Thursday, July 14, 2016

Gums and bees - Botanical

W&N watercolour and ink on Bockingford 300gsm - 8" x 12" unframed 
 
Eucalyptus is the most widely planted hardwood genus in the world, covering more than 19 million hectares. South Africa relies heavily on plantations of exotic forestry species, particularly Eucalyptus, to meet its timber needs.

Eucalyptus is a diverse genus of flowering trees and shrubs belonging to the myrtle family, Myrtaceae. There are no indigenous eucalypts in South Africa, but they play an important role in our ecology, especially to the Bee-keeping industry. Bee-keepers need a supply of forage (food) for their colonies throughout the year. Because Eucalyptus flower at various times of the year, they provide a constant and reliable flow of nectar and a source of pollen, making them essential to the bee-keeping industry.

South Africa’s honey bees are under threat. They face diminishing habitat and forage resources, attack by the Varroa mite pest and American Foul-brood disease, pollution from pesticides, and stress from being worked hard to provide a pollination service. For honey bee populations to withstand these stresses, a healthy diet is critical for a fully-functioning immune system.

So next time you drive past a Eucalyptus tree, give a thought to the important role this tree plays in our landscape.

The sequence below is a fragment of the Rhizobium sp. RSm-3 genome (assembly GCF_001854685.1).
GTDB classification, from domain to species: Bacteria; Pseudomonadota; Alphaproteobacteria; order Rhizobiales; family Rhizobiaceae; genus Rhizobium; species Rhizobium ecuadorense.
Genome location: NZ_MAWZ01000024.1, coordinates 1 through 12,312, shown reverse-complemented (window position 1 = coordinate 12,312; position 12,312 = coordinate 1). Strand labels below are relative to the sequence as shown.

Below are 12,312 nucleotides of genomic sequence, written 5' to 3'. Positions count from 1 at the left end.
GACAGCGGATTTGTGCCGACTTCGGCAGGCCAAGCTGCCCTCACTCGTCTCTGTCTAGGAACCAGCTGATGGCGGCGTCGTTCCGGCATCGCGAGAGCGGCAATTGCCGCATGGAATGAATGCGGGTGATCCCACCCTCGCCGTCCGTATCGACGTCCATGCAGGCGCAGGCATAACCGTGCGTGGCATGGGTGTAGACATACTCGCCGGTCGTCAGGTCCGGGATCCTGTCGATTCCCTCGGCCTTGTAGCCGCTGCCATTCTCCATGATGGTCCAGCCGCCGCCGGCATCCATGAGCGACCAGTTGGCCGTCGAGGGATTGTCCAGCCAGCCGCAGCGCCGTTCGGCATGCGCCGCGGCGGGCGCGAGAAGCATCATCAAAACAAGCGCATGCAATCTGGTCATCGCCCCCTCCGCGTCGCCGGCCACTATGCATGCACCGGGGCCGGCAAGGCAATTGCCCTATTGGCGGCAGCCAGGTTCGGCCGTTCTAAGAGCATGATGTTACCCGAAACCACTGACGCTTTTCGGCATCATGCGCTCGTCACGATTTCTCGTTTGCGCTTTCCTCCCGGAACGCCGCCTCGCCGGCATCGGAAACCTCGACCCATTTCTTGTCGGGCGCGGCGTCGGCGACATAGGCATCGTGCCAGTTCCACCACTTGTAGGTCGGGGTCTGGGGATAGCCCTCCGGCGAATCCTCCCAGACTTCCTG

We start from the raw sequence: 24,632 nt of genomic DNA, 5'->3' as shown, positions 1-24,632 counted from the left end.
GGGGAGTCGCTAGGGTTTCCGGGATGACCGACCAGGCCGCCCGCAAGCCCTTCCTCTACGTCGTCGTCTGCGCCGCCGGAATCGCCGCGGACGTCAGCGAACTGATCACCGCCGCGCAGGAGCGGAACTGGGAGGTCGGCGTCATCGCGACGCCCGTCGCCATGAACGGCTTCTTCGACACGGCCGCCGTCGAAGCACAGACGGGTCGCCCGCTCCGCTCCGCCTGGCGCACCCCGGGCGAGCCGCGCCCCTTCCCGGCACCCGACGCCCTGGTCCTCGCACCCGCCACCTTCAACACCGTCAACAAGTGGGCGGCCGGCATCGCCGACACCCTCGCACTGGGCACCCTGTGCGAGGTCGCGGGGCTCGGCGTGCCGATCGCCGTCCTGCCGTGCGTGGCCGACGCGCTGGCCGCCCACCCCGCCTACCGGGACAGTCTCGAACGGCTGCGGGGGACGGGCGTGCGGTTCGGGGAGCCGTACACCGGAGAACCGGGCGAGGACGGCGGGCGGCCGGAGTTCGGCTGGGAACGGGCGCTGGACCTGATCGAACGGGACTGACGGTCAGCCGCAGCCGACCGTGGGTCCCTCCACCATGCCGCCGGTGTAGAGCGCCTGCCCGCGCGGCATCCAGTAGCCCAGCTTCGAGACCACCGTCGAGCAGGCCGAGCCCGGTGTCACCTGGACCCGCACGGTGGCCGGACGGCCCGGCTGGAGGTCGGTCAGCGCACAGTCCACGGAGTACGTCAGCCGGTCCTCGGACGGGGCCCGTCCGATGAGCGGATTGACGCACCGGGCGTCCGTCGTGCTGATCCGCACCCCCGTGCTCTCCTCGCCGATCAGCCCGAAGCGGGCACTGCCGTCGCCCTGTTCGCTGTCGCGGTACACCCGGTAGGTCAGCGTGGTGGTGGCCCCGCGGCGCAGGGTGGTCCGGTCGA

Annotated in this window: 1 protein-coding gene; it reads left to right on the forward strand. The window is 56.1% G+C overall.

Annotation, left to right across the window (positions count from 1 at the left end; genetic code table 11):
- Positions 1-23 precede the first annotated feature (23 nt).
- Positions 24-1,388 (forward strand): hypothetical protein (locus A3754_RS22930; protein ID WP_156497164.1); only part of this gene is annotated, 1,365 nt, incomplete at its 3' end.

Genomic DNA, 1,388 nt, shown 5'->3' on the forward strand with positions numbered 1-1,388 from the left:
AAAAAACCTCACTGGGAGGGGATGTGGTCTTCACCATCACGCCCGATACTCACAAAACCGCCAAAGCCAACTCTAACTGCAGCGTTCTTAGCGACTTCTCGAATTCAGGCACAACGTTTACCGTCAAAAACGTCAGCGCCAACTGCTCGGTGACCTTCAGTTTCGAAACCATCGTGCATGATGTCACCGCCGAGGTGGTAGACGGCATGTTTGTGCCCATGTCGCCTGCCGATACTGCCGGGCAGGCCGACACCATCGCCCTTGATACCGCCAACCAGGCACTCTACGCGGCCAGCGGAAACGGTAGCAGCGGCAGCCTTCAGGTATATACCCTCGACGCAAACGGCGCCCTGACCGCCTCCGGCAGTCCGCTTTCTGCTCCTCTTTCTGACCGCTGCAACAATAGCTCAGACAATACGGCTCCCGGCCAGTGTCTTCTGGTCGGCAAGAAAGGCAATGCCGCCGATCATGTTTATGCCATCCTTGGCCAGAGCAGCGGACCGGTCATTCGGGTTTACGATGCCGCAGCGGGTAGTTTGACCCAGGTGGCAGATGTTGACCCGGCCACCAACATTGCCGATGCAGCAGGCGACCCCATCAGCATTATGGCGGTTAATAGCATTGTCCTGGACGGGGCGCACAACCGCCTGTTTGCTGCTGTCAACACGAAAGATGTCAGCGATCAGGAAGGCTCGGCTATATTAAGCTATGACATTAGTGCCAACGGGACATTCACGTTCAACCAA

ITEM ID : GumsAndBees
PRICE : R350.00 postage included in South Africa

You can also purchase a framed print or other products at my RedBubble shop :

Wednesday, July 13, 2016

Kei-apple Botanical - and a Chameleon


Ink sketch and watercolour on Bockingford 300gsm – Kei Apple tree and a Flap-necked Chameleon (Chamaeleonidae – Chameleo dilepis) - 12" x 8" unframed

Kei-apple, Dovyalis caffra, is well known all over the eastern parts South Africa, common in open bush and wooded grassland, and often near termite mounds. It belongs to a cosmopolitan family, the Flacourtiaceae, which are all good, fruit-bearing shrubs or trees, very often armed with vicious spines, and its name derives from the Kei River where it grows in abundance as a thick, shiny, spiny shrub up to three metres in height. The branches are armed with straight, robust spines up to 7 cm long.

Fresh, ripe fruits are rich in Vitamin C and pectin and, following the example of the Pedi people who squeeze the juice onto their pap (porridge), they make an excellent addition to a fruit salad and to muesli and yoghurt. Nature seems to know best when to give us the right foods to boost our immune systems in preparation for the onslaught of winter colds and ‘flu.

Last year my trees also bore an abundance of fruit for the first time ever and I ascribe this to the fact that we get heavy frost here in Tarlton (South Africa). It has taken almost seven years for my trees to reach just over three meters tall and I was absolutely thrilled to have the fruit. Of course I had to try them but they really are too acidic, with a slight hint of sweetness, to enjoy on a full-time basis. And I’m therefore also not surprised at all that Torti, my Leopard Tortoise, did not touch any that had fallen on the floor. But they look really beautiful displayed in a dish!

The Chameleon is wishful thinking - I haven't seen one in my garden for over ten years!
 
ITEM ID : KeiAppleBotanical
PRICE : R350.00 postage included in South Africa
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